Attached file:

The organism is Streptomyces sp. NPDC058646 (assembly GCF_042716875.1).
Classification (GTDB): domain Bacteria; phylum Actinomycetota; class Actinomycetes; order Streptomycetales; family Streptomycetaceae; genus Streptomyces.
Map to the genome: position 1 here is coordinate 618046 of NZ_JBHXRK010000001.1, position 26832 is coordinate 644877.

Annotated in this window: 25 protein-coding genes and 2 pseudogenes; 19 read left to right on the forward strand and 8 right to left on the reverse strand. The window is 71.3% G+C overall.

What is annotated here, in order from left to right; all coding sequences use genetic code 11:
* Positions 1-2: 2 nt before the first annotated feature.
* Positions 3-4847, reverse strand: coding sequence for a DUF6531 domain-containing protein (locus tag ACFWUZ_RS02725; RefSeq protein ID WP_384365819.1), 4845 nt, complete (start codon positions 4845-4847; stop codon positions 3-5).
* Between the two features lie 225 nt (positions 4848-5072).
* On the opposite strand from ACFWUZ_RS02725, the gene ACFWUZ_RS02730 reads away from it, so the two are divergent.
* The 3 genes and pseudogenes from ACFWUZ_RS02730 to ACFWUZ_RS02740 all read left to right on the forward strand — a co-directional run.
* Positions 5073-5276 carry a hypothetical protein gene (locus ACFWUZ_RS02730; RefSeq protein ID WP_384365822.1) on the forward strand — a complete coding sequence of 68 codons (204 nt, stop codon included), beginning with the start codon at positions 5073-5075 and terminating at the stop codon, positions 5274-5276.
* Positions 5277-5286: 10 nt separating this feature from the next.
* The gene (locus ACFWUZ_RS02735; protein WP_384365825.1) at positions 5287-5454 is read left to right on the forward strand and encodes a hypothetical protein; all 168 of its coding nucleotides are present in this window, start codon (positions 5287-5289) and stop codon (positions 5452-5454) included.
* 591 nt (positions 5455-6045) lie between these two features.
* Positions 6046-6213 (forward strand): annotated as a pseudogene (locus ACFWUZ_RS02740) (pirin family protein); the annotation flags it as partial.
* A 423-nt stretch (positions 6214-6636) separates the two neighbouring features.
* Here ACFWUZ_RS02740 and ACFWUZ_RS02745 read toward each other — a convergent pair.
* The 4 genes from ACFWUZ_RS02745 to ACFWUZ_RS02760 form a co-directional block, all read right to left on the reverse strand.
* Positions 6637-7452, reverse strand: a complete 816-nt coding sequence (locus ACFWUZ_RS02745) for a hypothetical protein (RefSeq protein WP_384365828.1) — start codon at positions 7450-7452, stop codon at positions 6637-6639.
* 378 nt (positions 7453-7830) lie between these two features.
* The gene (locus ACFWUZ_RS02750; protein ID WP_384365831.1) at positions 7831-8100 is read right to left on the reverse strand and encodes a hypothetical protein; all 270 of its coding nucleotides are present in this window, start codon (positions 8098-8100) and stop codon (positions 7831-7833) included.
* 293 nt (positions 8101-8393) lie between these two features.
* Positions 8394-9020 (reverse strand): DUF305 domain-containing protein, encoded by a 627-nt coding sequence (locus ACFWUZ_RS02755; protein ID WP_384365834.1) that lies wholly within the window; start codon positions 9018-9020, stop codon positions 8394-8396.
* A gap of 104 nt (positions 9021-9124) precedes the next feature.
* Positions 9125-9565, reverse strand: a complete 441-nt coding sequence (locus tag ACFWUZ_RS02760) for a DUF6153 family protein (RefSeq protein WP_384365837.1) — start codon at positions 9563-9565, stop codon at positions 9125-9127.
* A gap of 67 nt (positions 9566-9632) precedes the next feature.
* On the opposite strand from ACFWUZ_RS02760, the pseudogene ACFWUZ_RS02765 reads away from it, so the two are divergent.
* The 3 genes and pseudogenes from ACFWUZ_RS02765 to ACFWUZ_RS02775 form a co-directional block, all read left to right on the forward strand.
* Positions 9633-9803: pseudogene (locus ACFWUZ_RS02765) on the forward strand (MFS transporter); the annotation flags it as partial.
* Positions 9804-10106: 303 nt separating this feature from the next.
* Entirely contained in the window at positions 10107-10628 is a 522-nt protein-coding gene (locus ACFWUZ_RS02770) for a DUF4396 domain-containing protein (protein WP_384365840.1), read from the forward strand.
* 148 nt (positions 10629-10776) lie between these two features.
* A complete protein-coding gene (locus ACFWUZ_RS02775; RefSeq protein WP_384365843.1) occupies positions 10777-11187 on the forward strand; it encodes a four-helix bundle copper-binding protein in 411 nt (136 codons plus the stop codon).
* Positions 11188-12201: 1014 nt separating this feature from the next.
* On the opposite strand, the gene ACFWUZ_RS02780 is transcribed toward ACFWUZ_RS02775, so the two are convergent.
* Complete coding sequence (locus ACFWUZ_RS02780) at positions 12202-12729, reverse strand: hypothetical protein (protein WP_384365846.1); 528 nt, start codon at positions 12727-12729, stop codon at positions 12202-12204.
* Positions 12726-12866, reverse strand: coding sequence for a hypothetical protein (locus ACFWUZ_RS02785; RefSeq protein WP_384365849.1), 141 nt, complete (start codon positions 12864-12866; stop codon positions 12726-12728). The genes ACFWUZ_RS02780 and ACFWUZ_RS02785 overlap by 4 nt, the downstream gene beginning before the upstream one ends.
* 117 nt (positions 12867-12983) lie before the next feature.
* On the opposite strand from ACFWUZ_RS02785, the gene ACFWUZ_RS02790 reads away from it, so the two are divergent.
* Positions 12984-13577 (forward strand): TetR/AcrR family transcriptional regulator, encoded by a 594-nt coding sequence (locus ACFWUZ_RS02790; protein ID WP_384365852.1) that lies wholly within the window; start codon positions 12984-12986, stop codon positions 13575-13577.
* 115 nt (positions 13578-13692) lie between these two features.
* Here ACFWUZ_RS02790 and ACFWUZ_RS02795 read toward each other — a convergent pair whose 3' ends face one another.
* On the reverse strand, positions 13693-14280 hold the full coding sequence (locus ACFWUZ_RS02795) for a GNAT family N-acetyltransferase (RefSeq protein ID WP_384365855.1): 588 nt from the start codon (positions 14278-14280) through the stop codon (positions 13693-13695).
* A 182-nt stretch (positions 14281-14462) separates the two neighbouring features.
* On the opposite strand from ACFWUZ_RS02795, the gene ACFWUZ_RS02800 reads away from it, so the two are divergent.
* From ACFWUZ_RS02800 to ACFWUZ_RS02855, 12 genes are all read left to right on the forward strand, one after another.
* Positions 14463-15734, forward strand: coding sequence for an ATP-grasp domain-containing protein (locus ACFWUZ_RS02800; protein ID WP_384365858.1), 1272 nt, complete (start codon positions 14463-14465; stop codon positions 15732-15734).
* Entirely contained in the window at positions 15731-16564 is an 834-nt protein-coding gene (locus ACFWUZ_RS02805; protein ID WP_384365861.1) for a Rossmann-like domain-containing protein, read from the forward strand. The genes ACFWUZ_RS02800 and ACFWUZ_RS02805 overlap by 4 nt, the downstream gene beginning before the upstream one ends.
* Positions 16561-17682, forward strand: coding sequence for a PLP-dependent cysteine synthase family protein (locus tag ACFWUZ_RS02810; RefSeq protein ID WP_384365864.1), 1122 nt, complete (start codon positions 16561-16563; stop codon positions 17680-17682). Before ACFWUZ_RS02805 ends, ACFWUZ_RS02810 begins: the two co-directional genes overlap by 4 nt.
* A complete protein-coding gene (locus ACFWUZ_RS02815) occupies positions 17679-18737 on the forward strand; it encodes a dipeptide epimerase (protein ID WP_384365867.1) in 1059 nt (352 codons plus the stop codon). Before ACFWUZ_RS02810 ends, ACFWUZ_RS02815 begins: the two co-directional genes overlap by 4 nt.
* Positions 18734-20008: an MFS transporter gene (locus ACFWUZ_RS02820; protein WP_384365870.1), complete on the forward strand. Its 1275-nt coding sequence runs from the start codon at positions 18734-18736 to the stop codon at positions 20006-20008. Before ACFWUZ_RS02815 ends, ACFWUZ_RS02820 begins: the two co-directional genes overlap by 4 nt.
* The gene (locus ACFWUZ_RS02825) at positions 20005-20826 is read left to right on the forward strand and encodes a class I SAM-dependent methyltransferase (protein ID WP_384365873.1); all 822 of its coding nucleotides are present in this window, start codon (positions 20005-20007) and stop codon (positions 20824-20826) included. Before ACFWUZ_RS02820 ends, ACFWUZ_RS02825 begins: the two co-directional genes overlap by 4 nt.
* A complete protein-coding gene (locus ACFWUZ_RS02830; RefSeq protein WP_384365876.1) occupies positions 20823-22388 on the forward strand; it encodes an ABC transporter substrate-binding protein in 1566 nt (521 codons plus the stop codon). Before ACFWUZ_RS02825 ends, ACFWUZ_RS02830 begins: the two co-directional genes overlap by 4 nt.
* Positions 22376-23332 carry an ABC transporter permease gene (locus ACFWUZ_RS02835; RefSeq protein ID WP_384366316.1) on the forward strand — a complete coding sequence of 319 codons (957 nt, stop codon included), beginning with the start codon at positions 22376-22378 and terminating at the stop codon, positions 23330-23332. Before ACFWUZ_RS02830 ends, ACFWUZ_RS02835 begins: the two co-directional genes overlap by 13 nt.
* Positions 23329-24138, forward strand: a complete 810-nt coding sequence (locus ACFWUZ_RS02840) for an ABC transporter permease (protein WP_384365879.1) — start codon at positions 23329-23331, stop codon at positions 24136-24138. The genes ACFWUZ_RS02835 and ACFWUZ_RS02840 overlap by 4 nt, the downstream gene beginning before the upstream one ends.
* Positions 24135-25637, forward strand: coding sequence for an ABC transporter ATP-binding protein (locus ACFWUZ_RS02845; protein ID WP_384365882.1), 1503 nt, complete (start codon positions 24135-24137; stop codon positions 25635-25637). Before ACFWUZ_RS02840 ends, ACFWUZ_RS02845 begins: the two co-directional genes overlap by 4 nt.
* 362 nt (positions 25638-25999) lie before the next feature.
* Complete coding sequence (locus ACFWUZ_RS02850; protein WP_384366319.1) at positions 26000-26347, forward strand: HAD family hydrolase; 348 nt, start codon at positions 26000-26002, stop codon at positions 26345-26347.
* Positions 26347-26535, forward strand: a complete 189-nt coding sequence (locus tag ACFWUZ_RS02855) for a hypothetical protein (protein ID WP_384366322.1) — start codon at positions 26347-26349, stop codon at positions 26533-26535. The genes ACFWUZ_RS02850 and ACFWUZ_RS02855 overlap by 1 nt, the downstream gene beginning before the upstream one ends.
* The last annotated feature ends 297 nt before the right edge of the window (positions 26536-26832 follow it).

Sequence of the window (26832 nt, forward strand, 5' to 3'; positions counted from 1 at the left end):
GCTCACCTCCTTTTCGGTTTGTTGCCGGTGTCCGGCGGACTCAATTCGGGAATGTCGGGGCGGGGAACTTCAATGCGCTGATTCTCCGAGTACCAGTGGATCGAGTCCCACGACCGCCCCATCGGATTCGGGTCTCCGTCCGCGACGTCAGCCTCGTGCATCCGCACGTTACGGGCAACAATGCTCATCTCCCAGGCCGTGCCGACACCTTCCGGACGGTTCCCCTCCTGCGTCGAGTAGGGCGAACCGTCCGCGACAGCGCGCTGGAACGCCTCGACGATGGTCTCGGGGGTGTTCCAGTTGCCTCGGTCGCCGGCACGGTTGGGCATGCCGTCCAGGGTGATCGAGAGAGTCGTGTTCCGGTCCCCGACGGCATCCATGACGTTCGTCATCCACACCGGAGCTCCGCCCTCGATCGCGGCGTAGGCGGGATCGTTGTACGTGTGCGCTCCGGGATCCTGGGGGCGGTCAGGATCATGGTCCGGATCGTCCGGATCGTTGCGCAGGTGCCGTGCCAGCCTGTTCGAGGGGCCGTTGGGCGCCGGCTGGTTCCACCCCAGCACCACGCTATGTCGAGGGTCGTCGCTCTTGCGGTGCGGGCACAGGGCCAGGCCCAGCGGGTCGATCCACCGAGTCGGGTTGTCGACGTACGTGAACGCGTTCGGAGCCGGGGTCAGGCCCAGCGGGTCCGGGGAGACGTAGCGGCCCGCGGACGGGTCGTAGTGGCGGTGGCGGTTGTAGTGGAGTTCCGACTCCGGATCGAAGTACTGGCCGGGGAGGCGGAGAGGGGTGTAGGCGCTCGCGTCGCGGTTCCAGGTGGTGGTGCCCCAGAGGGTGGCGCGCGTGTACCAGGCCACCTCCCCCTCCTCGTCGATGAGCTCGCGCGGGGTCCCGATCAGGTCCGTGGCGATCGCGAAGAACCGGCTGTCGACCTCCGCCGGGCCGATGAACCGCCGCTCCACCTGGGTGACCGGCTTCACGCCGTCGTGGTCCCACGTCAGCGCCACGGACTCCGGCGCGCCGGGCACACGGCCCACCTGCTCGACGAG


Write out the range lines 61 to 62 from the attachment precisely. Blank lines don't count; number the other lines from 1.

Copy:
Sequence of the window (26832 nt, forward strand, 5' to 3'; positions counted from 1 at the left end):
GCTCACCTCCTTTTCGGTTTGTTGCCGGTGTCCGGCGGACTCAATTCGGGAATGTCGGGGCGGGGAACTTCAATGCGCTGATTCTCCGAGTACCAGTGGATCGAGTCCCACGACCGCCCCATCGGATTCGGGTCTCCGTCCGCGACGTCAGCCTCGTGCATCCGCACGTTACGGGCAACAATGCTCATCTCCCAGGCCGTGCCGACACCTTCCGGACGGTTCCCCTCCTGCGTCGAGTAGGGCGAACCGTCCGCGACAGCGCGCTGGAACGCCTCGACGATGGTCTCGGGGGTGTTCCAGTTGCCTCGGTCGCCGGCACGGTTGGGCATGCCGTCCAGGGTGATCGAGAGAGTCGTGTTCCGGTCCCCGACGGCATCCATGACGTTCGTCATCCACACCGGAGCTCCGCCCTCGATCGCGGCGTAGGCGGGATCGTTGTACGTGTGCGCTCCGGGATCCTGGGGGCGGTCAGGATCATGGTCCGGATCGTCCGGATCGTTGCGCAGGTGCCGTGCCAGCCTGTTCGAGGGGCCGTTGGGCGCCGGCTGGTTCCACCCCAGCACCACGCTATGTCGAGGGTCGTCGCTCTTGCGGTGCGGGCACAGGGCCAGGCCCAGCGGGTCGATCCACCGAGTCGGGTTGTCGACGTACGTGAACGCGTTCGGAGCCGGGGTCAGGCCCAGCGGGTCCGGGGAGACGTAGCGGCCCGCGGACGGGTCGTAGTGGCGGTGGCGGTTGTAGTGGAGTTCCGACTCCGGATCGAAGTACTGGCCGGGGAGGCGGAGAGGGGTGTAGGCGCTCGCGTCGCGGTTCCAGGTGGTGGTGCCCCAGAGGGTGGCGCGCGTGTACCAGGCCACCTCCCCCTCCTCGTCGATGAGCTCGCGCGGGGTCCCGATCAGGTCCGTGGCGATCGCGAAGAACCGGCTGTCGACCTCCGCCGGGCCGATGAACCGCCGCTCCACCTGGGTGACCGGCTTCACGCCGTCGTGGTCCCACGTCAGCGCCACGGACTCCGGCGCGCCGGGCACACGGCCCACCTGCTCGACGAG